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Empathy

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Every fire and natural disaster triggers an outpouring of expression of empathy. Empathy we don't even bring to the table in our daily lives for people we know far better than those who appear on tv for thirty seconds.

Abstractly, an unknown person suffers an enormous loss, and you feel for the person. Yet you know there are also people of small hearts, somewhere on the periphery of these people's lives, who can only think, "That bastard, it's about time."

Those people with the small hearts---they're also us, watching tv. They're one in the same. Truth may be the man who stands before you, but it's a lot easier to say something nice when you don't know him.

I can see that by reading blog comments, even at this blog, especially at others. The same people who may write with passion elsewhere about what a great job firefighters are doing and how tragic it is that family has lost its home never hesitate to celebrate the misfortune of someone with whom they disagree on a trivial political matter, or in an inconsequential personal dispute, or simply because they are exemplars of a particular cultural grouping.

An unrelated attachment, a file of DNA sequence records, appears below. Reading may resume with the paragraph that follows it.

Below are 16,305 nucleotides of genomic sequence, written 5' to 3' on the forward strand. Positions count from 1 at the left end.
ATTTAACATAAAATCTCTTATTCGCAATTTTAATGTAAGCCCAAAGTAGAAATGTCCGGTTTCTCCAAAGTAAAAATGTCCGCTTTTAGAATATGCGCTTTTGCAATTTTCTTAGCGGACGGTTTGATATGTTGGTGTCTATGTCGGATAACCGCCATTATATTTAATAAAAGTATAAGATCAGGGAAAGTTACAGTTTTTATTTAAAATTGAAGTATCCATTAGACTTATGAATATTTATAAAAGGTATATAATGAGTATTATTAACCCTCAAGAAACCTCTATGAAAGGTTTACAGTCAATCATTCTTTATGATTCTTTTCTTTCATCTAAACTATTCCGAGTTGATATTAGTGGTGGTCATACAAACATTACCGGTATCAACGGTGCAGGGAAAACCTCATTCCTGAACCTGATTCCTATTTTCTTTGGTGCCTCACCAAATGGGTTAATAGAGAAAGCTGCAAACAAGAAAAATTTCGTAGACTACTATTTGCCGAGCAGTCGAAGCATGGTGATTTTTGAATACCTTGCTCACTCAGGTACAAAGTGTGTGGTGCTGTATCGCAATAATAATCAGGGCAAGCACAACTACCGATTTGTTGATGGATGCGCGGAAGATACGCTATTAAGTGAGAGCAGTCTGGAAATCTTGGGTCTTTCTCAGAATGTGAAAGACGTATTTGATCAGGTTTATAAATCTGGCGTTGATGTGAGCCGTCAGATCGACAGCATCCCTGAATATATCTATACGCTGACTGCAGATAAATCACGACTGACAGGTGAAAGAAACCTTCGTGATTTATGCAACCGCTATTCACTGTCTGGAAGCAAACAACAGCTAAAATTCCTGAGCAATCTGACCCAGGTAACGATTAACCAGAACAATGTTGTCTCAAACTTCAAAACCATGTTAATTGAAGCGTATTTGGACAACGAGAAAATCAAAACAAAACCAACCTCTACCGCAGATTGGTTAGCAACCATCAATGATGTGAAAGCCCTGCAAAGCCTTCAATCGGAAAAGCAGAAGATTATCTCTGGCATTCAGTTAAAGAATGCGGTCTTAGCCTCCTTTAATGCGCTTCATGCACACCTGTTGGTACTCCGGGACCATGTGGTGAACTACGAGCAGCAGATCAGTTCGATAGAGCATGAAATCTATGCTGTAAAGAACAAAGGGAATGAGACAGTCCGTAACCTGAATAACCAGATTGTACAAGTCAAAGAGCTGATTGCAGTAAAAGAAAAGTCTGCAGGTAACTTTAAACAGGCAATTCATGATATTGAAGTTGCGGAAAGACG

I've always liked reading blog comments, not because they're informative, but because they so readily demonstrate what's really in the hearts of men and women. In most cases, even among the pious, and for some reason especially among the most pious, it's shameless, naked hypocrisy.

The arm that waives the flag so much more proudly than the other arms when the military walks by, the voice that is so gracious and appreciative of the public servant who works the thick of the calamity, the writer who devotes so much compassion and contrition to people unknown to him---my experience is that these types are always the very same who are most heartless towards the dispossessed when they meet them in ordinary life, where they are untethered to the calamity that ushered them into the dispossession that inspires the snideness, snickering, hate.

It is so rife that I even think that those who wail the most for those unknown to them are most likely precisely the people whose hypocrisy is greatest.